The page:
Friday, June 29, 2018

Rio Silanche tower

After spending the morning working the road into Rio Silanche, we walked a short trail to a canopy tower for lunch and an afternoon sit.  Birding was fairly slow, as might be predicted at midday, but it was steady and ultimately very productive.  A Scarlet-rumped Cacique was nesting a couple feet from the tower.

And while we thought that we'd found a cure for warbler neck by putting the treetops within 15 degrees of eye-level, a bunch of Plumbeous (with a few Scissor-tailed) Kites reminded us that birders could be on the space shuttle and they'd still be looking up.

But other birds were more cooperative.  I've never had a Masked Tityra (this is a female) below eye level.

Barred Puffbird was a bird we saw backlit in rough light in Panama; this was a much cleaner view.  The pic doesn't give you a sense of scale, but in life it looked practically kingfisher sized.

Bronze-winged Parrot was a bird we saw several days as flyby's.  You just don't see many blue and pink birds.  (So why not name it for the brown wings?  I can't think of any birds with brown wings).

 I didn't realize that Jose was playing a tape for Orange-fronted Barbet so I was pretty excited to see this bird fly in.

We spent a decent amount of time studying a distant fruiting tree that had a lot of different tanagers and dacnises cycling through it.  One was a female Scarlet-browed that I couldn't recognize for the life of me.  I kept asking where it was in relation to the Lemon-rumped before finding out the Lemon-rumped was the Scarlet-browed.  So I was pretty happy when it (or another) appeared much closer.

Finally an Aracari whose identification is easier (but forgotten for the moment).

Monday, June 25, 2018

cousins and sisters in Ecuador

I'm going to try to return to blogging a little more regularly and return the blog to the Ecuador trip this spring.  That trip focused mainly on the upper mid elevations of the west slope of the Andes, centered at Tandayapa.  We'd left off with a morning walk at Rio Silanche, the lowest elevation we reached on this trip.  The lower elevations tend to have more generalist birds rather than the specialty endemics of the highlands, and this was true at a little pond we stopped at.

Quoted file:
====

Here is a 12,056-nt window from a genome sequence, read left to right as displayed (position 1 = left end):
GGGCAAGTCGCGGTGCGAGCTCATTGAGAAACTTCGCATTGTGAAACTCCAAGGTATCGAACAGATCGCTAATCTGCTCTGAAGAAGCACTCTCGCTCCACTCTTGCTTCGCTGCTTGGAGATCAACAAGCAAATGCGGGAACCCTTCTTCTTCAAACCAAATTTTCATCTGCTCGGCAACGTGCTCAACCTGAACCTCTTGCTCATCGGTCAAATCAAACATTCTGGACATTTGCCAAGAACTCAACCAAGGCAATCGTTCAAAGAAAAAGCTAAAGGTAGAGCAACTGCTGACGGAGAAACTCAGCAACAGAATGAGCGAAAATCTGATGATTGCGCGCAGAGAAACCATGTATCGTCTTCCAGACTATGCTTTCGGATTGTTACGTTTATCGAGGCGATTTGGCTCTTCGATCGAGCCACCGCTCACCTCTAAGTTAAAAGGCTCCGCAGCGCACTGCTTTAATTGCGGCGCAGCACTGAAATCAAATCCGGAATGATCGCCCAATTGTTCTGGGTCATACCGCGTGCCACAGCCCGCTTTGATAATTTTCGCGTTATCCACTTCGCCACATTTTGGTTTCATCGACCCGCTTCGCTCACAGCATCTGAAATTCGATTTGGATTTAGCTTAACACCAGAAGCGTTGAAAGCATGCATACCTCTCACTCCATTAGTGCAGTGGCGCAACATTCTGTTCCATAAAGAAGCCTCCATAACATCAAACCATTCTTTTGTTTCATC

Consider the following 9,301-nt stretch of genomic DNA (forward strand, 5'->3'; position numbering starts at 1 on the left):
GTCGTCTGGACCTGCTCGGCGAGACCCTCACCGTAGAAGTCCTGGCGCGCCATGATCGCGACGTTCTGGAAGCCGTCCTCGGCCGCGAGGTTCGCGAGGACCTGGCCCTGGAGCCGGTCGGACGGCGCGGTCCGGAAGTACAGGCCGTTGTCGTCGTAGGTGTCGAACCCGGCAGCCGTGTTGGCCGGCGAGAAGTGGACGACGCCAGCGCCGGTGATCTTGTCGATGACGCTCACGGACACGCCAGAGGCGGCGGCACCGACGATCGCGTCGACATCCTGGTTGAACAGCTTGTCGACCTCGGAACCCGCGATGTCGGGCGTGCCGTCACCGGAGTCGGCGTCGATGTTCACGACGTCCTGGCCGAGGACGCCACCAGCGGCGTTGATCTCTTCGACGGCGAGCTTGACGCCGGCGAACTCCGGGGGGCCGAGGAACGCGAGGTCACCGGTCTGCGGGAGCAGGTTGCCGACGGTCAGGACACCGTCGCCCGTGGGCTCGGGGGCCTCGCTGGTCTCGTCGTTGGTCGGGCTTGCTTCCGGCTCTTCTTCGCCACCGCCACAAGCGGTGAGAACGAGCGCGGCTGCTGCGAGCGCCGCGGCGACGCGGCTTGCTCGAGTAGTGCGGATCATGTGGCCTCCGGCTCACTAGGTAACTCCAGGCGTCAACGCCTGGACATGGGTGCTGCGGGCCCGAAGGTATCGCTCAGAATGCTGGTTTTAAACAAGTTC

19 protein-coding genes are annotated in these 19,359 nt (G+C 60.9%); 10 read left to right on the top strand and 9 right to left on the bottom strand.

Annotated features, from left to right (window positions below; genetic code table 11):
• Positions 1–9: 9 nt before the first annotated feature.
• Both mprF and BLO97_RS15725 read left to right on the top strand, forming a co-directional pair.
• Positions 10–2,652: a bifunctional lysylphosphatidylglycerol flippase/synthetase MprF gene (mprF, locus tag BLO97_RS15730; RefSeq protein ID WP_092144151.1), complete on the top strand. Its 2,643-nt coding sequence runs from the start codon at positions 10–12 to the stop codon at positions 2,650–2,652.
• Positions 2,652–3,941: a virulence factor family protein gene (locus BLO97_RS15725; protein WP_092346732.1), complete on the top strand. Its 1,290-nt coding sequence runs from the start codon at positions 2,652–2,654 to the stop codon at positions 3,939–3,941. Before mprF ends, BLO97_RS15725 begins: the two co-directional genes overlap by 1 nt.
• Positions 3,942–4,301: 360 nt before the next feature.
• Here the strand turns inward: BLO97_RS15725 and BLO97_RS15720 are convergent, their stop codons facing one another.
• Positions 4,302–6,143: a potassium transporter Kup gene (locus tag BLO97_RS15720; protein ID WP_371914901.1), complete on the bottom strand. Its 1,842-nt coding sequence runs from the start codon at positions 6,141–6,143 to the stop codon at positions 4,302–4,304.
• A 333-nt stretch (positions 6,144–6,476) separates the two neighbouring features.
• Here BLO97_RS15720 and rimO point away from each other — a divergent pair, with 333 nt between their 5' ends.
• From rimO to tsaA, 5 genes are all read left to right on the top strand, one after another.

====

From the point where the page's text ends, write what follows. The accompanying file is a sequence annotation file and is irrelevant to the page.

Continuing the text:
Blue-and-white Swallow looks pretty analogous to a Tree Swallow and are pretty widely distributed.

It's pretty easy to figure out who Gray-breasted Martin is related to, another bird I've seen on most neotropic trips.

White-thighed Swallow was new.  These birds were even darker than the Southern Rough-wings that were also present, and a size smaller too.

But these were lowlands in South America so that meant there had to be more new birds.  Water-tyrants are pretty much limited to South America (with the exception of Pied which just crosses into Panama's Darien).  These are Masked Water-tyrants

I'm not great with butterflies but I'm pretty confident these are some species of Sister.

We heard Brown-capped Tyrannulet here.  Its beeeee, bee-be-be-bi can be a prominent part of a lot of neotropic soundscapes.

I was surprised to see Plain-brown Woodcreeper, in Central America they've always been forest birds, this was much more edge type habitat.

Scarlet-backed Woodpecker is a somewhat odd and quite unique looking bird.

Finally our good friend Summer Tanager, they call more on their wintering grounds than they do in Warren Dunes (or else they're just a lot more concentrated in winter)

Thursday, June 21, 2018

Forget Father's Day?

Need a last second gift idea for the summer doldrums?

Can I suggest to you a latest offering from Princeton Press (who gave me a free copy to review)?

Why go out into the summer heat when you can bring photo subjects to you?  (Some assembly required).